St. Catharines Rowing Club adds three shells to racing inventory following boat christening ceremony

Father’s Day came a week early for Paul Beedling.

Before christening a two-person shell that the St. Catharines Rowing Alumni has dedicated in his honor, the longtime volunteer listened as his three sons recounted what it was like growing up in a rowing family and being coached by their dad.

In his comments, Calum said while brothers Liam and Patrick both went to Ivy League schools he took bragging rights on the water by winning two gold medals at the Canadian Secondary Schools Association Regatta in 2007.

“That was the best day of my life. You contributed to so many rowers’ best days,” Calum said in thanking his father.

Paul Beedling assisted in the development of high school rowers at Grimsby and the former Lakeport in St. Catharines. He also spent 17 years volunteering at the St. Catharines Rowing Club.

Beedling made a point of sharing his day in the spotlight. He pointed out it was his wife Moira’s birthday and helped his grandchildren take turns pouring water from Martindale Pond on the bow of a pair that can be converted into a double.

The stern of a shell valued at $15,000 will be dedicated to West Niagara Secondary, the yet-to-completed replacement for Beamsville District Secondary School and Grimsby Secondary School.

Three shells, including an eight, were christened in a mid-afternoon ceremony at the St. Catharines Rowing Association Hall overlooking Martindale Pond.

Following a tradition of honoring past presidents of the rowing club, the bow of the eight was dedicated to Don Baker Jr.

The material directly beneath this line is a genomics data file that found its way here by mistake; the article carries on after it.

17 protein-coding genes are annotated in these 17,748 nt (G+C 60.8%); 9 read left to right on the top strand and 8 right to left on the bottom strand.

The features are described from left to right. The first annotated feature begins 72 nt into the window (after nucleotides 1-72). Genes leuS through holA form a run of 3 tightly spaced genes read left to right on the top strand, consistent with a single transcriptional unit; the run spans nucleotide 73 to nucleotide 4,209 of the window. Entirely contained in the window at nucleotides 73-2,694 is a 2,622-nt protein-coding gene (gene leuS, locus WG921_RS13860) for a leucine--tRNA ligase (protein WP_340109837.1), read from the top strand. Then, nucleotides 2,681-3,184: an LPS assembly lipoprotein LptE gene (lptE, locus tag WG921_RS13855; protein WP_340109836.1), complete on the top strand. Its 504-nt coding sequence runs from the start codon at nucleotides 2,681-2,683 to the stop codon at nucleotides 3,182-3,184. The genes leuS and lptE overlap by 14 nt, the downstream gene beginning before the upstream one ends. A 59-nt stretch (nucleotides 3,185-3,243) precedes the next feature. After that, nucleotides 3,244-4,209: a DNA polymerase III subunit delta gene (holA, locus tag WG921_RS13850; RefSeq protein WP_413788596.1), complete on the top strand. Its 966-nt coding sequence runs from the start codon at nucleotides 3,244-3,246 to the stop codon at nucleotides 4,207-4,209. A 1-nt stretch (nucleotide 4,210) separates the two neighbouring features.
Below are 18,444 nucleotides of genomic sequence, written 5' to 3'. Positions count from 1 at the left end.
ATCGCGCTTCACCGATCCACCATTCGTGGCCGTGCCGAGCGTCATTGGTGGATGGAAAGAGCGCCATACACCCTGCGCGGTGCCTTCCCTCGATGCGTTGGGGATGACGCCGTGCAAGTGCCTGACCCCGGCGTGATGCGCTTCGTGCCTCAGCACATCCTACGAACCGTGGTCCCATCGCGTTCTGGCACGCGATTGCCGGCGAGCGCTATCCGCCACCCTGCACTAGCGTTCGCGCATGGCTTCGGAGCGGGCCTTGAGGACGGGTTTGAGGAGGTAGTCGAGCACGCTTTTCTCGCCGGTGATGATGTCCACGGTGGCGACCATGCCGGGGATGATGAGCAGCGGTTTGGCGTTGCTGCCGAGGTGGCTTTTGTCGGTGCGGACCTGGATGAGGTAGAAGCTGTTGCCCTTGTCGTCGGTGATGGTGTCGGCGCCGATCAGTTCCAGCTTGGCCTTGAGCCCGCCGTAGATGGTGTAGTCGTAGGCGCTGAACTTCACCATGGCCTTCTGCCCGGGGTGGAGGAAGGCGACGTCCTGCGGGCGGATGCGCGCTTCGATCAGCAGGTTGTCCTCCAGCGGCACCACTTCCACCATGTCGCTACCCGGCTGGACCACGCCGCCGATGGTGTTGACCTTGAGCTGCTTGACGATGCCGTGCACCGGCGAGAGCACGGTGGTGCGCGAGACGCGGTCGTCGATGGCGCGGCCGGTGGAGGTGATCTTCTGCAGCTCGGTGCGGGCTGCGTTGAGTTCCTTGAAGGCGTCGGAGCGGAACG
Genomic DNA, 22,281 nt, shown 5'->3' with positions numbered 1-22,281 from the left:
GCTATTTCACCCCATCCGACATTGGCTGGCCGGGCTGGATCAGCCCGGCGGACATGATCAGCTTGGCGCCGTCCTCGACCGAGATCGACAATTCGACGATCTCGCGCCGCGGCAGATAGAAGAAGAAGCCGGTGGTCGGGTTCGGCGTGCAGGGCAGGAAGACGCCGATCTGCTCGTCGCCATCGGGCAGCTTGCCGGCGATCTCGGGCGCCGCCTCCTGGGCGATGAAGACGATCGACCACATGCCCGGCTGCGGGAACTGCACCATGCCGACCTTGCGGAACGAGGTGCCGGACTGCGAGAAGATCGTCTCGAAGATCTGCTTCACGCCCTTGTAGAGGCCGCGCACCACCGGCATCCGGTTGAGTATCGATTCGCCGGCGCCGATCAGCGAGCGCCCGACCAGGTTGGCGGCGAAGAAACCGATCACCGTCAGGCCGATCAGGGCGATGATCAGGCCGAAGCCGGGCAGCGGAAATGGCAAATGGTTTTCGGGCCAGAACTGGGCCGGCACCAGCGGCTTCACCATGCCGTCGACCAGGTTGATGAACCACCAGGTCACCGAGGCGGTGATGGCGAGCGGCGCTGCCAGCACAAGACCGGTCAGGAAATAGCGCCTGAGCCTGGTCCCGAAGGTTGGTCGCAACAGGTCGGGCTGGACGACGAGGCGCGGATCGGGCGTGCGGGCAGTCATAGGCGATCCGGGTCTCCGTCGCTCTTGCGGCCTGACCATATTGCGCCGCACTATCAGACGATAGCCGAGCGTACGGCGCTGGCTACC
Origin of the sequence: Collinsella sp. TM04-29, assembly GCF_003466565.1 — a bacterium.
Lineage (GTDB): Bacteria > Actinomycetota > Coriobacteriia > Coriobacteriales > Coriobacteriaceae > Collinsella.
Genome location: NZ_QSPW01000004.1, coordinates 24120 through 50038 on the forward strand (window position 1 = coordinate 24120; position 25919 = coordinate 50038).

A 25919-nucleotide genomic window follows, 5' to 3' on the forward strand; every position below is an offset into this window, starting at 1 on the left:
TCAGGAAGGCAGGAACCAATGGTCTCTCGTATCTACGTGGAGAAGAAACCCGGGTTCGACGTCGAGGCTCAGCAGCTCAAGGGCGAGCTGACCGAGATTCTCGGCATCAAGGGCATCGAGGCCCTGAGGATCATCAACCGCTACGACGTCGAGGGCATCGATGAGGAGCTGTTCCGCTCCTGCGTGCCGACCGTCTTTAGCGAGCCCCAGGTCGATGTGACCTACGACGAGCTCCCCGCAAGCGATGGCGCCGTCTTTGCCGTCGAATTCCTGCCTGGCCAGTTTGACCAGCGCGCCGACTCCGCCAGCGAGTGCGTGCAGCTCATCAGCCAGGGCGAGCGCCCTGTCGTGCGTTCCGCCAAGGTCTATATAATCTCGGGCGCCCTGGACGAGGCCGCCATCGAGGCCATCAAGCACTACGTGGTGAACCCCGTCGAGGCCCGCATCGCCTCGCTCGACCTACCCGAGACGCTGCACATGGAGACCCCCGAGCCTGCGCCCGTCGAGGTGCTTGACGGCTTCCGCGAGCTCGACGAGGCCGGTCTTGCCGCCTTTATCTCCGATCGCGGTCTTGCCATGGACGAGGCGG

Baker, who began rowing at the club level after graduating from Lakeport, pointed out his family’s involvement in the sport dates back 72 years.

“Rowing is in our blood and, hopefully. That will continue for a long time,” he said.

The stern was named Little Joe Naps in recognition of the role he played in his children’s high school rowing careers at Denis Morris Catholic High School in St. Catharines.

Acting principal Colleen Quinn-Boyer, who christened the boat valued at $50,000 on behalf of the family, called the eight the ultimate symbol of teamwork.

“More than anything in sport, the eight emphasizes the power of the team over the individual,” she said.

The bow of a four/quad worth upwards of $30,000 honored Wayne Dick while the stern was dedicated to Marion Markarian, a coach at Sir Winston Churchill Secondary School in St. Catharines.

Dick, a fourth-generation rower who took up the sport in Grade 6, recalled that he was always looking for time in the coxswain’s seat growing up.

“I would hang out at the dock hoping that a coxie wouldn’t show up.”

Fittingly, one of his opportunities was the front-facing seat shell christened in honor of his grandfather, Charles Dick.

Churchill head coach Steve Smith described Markarian’s enthusiasm as infectious.

“Even at 5 am in the morning, she has the brightest smile the friendliest ‘good morning,'” he said.

Before the christening ceremony, rowing club president Rick Crooker introduced the men’s eight and women’s eight that will be competing at the Henley Royal Regatta taking place June 28-July 3 in Henley-on-the-Thames, England.

Coached by Tom Kent, the men’s eight, as well as two alternates, includes Andrew Barry, Kai Bartel, Daniel Brophy, Owen Kudreikis, Jeremy Langelaan, Thomas Markewich, David Picard, Riley Pisek, Nikolas Schramm, Sam Stewart and Owen Voelkner.

A women’s eight, and two alternates, of Lisa Bos, Sara Butler, Rebecca Dockray, Meredith Hillmayer, Gillian Jansen, Stephanie Mowder, Rowan O’Neill, Clara Sabastianelli. Aiden Schirru, Rylie Wake and Grace Weaver will be coached by Liz Iannizzi.

Mike Thompson will accompany the crews to England as team manager.

Crooker said the selection was based on meeting the minimum performance standards set by the club, “and all these athletes blew right through them.”

“We want these crews to be competitive. Nobody wants to go that way not to be competitive,” he said.

Crocker also said Aaron Thompson, who played an integral role in getting high school rowing back of the water after “two horrible years,” will succeed Mark Walsh as the club’s captain.


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